Objectives: This study examined long-term response to an individual preventive intervention for high-risk college drinkers relative to the natural history of college drinking.
Methods: A single-session, individualized preventive intervention was evaluated within a randomized controlled trial with college freshmen who reported drinking heavily while in high school. An additional group randomly selected from the entire screening pool provided a normative comparison. Participant self-report was assessed annually for 4 years.
Results: High-risk controls showed secular trends for reduced drinking quantity and negative consequences without changes in drinking frequency. Those receiving the brief preventive intervention reported significant additional reductions, particularly with respect to negative consequences. Categorical individual change analyses show that remission is normative, and they suggest that participants receiving the brief intervention are more likely to improve and less likely to worsen regarding negative drinking consequences.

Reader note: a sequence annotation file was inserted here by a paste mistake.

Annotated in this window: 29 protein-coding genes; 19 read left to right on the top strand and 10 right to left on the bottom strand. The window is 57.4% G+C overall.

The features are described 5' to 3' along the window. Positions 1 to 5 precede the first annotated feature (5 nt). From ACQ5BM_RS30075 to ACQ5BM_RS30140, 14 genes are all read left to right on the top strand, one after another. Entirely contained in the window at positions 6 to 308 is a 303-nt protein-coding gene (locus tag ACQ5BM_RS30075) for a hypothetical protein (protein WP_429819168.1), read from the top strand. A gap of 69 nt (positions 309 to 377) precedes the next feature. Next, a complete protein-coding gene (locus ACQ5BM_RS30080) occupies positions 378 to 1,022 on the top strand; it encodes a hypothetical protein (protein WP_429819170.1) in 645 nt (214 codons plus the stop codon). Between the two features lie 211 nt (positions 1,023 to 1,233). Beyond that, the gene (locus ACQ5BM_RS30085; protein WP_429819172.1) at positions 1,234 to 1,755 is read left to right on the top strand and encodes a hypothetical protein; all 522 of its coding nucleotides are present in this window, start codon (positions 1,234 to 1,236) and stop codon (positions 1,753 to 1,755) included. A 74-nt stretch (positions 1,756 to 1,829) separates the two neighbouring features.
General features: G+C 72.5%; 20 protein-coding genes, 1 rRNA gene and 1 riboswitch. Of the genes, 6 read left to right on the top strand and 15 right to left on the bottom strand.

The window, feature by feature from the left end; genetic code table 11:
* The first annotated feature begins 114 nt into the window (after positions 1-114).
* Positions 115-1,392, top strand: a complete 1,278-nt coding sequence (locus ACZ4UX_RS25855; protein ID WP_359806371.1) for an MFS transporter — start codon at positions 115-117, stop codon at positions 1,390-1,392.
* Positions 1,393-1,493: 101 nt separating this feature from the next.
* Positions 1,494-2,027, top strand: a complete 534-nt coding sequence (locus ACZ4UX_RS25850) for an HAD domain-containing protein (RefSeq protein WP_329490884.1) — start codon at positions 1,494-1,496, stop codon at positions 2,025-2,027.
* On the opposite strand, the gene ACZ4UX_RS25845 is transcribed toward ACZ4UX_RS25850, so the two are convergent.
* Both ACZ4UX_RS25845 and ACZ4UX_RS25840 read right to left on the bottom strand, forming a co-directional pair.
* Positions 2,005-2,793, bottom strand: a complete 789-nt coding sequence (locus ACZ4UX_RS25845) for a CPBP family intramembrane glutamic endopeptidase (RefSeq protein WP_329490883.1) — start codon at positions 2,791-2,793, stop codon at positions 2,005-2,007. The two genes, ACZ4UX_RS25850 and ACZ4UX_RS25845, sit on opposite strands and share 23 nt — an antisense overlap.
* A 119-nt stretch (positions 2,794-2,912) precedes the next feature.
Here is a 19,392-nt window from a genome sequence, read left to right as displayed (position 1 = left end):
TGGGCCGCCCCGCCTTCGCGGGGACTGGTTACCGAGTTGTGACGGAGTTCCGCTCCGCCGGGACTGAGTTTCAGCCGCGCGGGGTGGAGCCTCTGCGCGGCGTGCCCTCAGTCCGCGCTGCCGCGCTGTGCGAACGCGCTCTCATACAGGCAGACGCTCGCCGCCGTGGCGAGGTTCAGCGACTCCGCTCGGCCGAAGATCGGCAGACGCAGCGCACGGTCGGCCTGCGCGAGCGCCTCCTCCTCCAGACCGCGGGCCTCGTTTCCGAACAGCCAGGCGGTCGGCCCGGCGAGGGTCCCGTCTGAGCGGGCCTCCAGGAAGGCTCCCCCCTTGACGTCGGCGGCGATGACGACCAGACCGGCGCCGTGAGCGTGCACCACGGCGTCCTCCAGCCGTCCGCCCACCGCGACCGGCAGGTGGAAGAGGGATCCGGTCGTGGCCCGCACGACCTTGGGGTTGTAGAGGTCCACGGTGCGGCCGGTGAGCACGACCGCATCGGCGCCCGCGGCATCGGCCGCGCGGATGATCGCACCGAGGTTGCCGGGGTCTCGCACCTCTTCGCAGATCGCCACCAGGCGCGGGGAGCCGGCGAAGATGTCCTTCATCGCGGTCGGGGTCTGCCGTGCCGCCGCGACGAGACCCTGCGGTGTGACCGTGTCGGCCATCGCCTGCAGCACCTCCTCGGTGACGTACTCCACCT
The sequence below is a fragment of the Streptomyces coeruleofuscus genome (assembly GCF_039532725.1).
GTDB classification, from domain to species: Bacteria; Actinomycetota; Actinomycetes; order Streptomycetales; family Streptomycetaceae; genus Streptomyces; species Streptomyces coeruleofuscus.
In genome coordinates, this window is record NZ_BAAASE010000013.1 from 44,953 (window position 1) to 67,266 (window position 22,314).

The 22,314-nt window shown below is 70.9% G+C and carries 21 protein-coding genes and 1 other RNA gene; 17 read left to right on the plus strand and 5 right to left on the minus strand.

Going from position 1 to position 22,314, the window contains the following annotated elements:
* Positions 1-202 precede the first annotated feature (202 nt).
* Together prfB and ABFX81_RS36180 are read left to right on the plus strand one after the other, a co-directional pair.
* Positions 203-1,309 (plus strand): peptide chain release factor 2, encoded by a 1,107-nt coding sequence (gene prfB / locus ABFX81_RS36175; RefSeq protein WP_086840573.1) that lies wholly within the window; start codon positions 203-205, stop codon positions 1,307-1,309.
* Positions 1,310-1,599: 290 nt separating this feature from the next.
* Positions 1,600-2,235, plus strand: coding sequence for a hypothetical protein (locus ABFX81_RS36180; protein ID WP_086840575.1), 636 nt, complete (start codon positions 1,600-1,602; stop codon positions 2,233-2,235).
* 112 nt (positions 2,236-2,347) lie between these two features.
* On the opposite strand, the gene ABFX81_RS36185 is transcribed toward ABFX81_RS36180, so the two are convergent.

Conclusions: Brief individual preventive interventions for high-risk college drinkers can achieve long-term benefits even in the context of maturational trends.